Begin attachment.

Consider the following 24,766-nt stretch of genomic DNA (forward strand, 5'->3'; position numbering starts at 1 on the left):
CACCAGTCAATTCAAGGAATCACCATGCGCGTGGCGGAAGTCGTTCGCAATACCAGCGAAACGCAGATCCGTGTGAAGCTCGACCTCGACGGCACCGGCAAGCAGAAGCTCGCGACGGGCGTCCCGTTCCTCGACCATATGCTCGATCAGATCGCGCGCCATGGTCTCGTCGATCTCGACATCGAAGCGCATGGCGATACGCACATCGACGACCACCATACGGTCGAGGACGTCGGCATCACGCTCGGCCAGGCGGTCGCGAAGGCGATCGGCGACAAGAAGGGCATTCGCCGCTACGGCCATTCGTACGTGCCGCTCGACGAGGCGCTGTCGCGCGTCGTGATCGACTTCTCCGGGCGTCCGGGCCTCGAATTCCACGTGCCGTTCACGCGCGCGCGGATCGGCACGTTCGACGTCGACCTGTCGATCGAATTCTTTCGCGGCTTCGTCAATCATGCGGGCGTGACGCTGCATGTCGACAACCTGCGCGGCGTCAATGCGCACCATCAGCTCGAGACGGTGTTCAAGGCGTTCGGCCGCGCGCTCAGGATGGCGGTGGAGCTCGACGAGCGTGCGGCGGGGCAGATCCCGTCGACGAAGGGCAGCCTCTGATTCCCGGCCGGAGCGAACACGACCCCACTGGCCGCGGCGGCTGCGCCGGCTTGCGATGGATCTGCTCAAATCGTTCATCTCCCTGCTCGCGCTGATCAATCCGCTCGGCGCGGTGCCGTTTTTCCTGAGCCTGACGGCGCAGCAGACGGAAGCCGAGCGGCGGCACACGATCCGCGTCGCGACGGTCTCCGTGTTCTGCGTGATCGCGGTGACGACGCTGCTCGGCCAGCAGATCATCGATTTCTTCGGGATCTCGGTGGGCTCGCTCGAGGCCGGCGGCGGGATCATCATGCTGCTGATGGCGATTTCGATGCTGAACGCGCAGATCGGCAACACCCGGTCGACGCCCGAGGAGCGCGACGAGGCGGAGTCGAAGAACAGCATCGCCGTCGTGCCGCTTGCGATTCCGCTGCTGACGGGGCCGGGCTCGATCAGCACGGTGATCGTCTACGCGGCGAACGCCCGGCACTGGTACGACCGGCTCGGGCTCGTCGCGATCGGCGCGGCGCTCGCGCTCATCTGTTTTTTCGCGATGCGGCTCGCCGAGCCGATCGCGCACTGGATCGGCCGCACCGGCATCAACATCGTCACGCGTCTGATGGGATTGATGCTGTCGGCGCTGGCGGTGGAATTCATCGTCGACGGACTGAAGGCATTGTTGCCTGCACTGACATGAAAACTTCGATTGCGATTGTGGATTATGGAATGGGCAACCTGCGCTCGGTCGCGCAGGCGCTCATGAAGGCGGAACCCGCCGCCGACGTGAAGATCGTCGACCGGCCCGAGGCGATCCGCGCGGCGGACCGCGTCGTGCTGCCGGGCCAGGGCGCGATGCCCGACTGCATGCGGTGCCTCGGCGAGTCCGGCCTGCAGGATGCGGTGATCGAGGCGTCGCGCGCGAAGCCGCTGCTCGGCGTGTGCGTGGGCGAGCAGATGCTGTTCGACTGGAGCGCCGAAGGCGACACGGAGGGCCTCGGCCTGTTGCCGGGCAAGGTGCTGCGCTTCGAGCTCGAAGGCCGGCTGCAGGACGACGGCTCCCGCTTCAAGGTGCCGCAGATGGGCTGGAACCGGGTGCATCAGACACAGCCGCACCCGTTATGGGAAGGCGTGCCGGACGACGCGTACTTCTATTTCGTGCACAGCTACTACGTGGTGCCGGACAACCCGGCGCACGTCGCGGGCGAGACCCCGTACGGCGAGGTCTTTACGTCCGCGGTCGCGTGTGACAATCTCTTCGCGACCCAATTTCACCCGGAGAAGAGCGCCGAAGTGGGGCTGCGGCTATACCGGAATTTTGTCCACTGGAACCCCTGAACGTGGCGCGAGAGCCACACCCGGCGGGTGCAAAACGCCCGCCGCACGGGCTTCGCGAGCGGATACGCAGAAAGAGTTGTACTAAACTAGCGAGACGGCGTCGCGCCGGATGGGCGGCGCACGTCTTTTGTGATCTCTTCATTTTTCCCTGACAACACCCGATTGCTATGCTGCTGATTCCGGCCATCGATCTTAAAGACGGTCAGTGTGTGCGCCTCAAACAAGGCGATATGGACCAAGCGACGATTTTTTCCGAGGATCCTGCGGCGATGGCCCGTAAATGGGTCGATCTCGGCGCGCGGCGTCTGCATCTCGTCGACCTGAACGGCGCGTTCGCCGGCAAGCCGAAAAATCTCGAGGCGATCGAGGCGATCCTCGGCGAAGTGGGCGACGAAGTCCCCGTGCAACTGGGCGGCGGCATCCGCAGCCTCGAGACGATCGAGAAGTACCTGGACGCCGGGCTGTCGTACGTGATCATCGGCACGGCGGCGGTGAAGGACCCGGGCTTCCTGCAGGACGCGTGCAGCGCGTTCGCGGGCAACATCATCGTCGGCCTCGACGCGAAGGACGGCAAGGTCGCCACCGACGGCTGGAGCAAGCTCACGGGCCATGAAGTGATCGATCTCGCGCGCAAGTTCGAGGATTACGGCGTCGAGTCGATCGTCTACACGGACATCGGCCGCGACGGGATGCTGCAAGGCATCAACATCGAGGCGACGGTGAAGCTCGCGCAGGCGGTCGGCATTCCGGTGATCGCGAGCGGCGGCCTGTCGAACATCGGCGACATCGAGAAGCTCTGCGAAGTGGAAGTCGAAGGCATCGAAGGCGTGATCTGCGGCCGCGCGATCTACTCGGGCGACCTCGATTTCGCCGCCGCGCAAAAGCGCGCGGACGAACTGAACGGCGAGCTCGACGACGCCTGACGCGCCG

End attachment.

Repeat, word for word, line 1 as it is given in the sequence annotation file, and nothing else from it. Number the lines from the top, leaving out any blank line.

Consider the following 24,766-nt stretch of genomic DNA (forward strand, 5'->3'; position numbering starts at 1 on the left):